While some find them pretentious, I am quite the fan of popular art whose story of conception is rooted in abstract existentialist thought… Such is the case of Forest Fire’s third album, Screens… an album whose inspiration was the concept of the screens (both literal and figurative) that fill our postmodern existence and from which we experience the world and also the idea that art itself is a screen of sorts placed between the producer and consumer.  And the album is the NYC band’s finest work yet, exploring sounds reminiscent of the 20th century’s most profound movements, from the spaciest and sparkliest singer/songwriters that would go on to inspire Punk to that moment where Post-Punk began to manifest itself into Britpop and New Wave at its most intellectually detached.  It’s very romantically melancholy, but also quite fun… At times I’m picturing angsty teens slowdancing under a mirror ball, amidst a bevy of Meat is Murder posters.  I recently got a chance to chat with vocalist/songwriter Mark Thresher about the album and its influences and he tells me, “We were listening to a lot of Kraftwerk and Joy Division at the time.”  However, he says that the finished product probably has a lot more to do with the writing and recording process than any musical influences.  The band got a chance to work with a proper engineer (Jonathan Schenke) in a studio for the first time, which Thresher thinks had the most to do with the recent evolution of their sound: “Certainly being allowed to record our record in a studio with proper gear and microphones.  Our previous records we made over the course of months and months and we didn’t really have a comfortable place to write and record, but we didn’t have any focus time to sit down and think about a record.”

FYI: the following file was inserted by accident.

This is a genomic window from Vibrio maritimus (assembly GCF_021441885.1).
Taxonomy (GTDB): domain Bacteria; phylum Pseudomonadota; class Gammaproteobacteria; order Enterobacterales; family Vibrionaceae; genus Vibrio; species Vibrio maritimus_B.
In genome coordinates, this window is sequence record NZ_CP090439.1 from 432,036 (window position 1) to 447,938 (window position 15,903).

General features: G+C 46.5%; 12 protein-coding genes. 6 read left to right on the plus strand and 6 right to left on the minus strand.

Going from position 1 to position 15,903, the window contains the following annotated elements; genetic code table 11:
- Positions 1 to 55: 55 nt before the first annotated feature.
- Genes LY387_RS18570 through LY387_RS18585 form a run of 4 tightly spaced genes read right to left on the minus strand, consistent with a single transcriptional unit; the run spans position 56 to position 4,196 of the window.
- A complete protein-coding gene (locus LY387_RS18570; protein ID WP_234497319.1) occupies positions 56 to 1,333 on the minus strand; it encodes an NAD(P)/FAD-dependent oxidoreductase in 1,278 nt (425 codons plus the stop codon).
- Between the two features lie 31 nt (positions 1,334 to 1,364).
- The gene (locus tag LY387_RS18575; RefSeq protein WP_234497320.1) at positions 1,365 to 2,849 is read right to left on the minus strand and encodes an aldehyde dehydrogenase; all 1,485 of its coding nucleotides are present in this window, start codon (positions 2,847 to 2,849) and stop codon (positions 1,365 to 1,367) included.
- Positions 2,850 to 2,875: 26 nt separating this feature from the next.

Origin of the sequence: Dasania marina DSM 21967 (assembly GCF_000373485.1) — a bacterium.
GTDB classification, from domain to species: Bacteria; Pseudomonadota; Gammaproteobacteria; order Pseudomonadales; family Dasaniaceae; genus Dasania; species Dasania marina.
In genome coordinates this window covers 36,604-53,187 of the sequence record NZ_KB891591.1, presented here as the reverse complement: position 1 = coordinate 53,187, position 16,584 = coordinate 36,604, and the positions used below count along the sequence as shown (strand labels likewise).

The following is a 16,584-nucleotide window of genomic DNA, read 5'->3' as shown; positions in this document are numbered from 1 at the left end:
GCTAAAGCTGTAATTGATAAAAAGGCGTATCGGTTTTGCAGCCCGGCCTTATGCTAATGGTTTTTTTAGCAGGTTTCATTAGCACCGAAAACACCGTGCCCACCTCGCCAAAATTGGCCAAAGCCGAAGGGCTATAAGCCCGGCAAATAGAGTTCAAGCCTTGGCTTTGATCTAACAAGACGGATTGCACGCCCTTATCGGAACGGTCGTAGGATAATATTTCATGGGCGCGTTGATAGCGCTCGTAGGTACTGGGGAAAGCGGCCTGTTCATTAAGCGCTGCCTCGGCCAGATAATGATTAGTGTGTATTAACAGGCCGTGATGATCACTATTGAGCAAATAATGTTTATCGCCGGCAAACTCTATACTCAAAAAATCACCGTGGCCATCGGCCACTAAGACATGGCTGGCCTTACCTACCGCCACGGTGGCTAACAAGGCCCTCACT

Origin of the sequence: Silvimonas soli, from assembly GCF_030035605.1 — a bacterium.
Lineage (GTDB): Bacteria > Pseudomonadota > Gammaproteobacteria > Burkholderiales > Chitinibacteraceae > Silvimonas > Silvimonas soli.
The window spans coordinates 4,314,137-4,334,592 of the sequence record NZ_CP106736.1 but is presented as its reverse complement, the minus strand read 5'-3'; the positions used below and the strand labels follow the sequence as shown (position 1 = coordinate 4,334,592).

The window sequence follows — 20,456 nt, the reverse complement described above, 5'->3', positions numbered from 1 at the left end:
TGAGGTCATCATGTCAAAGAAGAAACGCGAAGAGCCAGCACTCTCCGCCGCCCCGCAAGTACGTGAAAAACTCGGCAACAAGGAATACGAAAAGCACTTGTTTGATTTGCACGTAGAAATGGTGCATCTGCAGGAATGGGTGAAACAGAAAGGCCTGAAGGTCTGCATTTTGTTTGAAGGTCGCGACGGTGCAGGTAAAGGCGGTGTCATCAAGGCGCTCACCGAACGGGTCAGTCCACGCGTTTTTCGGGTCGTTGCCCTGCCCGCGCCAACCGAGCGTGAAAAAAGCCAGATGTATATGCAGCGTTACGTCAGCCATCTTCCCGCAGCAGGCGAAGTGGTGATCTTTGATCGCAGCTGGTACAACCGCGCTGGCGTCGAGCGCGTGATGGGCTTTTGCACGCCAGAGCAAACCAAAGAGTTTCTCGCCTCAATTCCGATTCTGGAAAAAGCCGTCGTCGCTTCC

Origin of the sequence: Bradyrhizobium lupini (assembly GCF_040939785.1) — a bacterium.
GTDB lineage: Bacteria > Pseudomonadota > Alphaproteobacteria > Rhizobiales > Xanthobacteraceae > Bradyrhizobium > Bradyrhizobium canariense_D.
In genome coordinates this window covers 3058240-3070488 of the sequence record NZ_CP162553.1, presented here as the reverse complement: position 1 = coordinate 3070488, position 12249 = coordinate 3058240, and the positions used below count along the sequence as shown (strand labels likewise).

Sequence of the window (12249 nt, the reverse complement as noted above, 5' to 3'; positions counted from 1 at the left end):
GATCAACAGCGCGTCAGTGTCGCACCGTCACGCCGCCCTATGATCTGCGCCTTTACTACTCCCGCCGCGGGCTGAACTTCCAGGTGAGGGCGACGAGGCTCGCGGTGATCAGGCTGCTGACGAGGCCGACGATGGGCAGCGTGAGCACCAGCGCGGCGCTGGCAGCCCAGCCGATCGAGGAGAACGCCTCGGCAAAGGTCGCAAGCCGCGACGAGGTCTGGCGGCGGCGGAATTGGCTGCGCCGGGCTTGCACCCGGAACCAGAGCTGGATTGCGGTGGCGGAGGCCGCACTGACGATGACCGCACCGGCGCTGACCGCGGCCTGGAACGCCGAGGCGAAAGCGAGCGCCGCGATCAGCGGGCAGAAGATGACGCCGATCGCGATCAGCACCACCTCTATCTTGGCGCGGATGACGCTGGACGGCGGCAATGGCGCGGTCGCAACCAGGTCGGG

*Screens is out Tuesday, September 10th, on Fatcat Records.